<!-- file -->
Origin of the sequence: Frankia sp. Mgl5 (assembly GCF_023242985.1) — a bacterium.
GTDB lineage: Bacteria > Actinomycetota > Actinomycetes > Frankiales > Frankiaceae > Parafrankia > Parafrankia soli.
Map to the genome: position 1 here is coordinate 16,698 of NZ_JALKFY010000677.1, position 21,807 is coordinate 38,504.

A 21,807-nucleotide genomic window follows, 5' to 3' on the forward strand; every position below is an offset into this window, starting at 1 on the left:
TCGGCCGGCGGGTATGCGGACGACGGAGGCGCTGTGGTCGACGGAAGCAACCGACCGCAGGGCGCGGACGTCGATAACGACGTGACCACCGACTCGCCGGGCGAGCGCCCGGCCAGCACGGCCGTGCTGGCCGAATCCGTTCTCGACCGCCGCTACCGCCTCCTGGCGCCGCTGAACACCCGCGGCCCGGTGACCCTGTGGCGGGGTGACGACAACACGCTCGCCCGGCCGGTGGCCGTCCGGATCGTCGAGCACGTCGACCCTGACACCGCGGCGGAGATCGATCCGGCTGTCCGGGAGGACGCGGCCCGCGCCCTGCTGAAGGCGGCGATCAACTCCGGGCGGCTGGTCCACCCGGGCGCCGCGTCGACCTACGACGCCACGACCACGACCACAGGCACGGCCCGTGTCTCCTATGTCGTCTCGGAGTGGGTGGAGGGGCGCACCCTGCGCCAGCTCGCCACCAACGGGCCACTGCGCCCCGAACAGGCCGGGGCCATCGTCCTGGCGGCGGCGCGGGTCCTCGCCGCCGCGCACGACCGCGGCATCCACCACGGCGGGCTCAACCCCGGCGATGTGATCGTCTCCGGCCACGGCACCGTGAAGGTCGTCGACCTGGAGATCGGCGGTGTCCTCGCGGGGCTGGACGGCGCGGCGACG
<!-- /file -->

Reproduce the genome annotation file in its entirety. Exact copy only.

Origin of the sequence: Frankia sp. Mgl5 (assembly GCF_023242985.1) — a bacterium.
GTDB lineage: Bacteria > Actinomycetota > Actinomycetes > Frankiales > Frankiaceae > Parafrankia > Parafrankia soli.
Map to the genome: position 1 here is coordinate 16,698 of NZ_JALKFY010000677.1, position 21,807 is coordinate 38,504.

A 21,807-nucleotide genomic window follows, 5' to 3' on the forward strand; every position below is an offset into this window, starting at 1 on the left:
TCGGCCGGCGGGTATGCGGACGACGGAGGCGCTGTGGTCGACGGAAGCAACCGACCGCAGGGCGCGGACGTCGATAACGACGTGACCACCGACTCGCCGGGCGAGCGCCCGGCCAGCACGGCCGTGCTGGCCGAATCCGTTCTCGACCGCCGCTACCGCCTCCTGGCGCCGCTGAACACCCGCGGCCCGGTGACCCTGTGGCGGGGTGACGACAACACGCTCGCCCGGCCGGTGGCCGTCCGGATCGTCGAGCACGTCGACCCTGACACCGCGGCGGAGATCGATCCGGCTGTCCGGGAGGACGCGGCCCGCGCCCTGCTGAAGGCGGCGATCAACTCCGGGCGGCTGGTCCACCCGGGCGCCGCGTCGACCTACGACGCCACGACCACGACCACAGGCACGGCCCGTGTCTCCTATGTCGTCTCGGAGTGGGTGGAGGGGCGCACCCTGCGCCAGCTCGCCACCAACGGGCCACTGCGCCCCGAACAGGCCGGGGCCATCGTCCTGGCGGCGGCGCGGGTCCTCGCCGCCGCGCACGACCGCGGCATCCACCACGGCGGGCTCAACCCCGGCGATGTGATCGTCTCCGGCCACGGCACCGTGAAGGTCGTCGACCTGGAGATCGGCGGTGTCCTCGCGGGGCTGGACGGCGCGGCGACG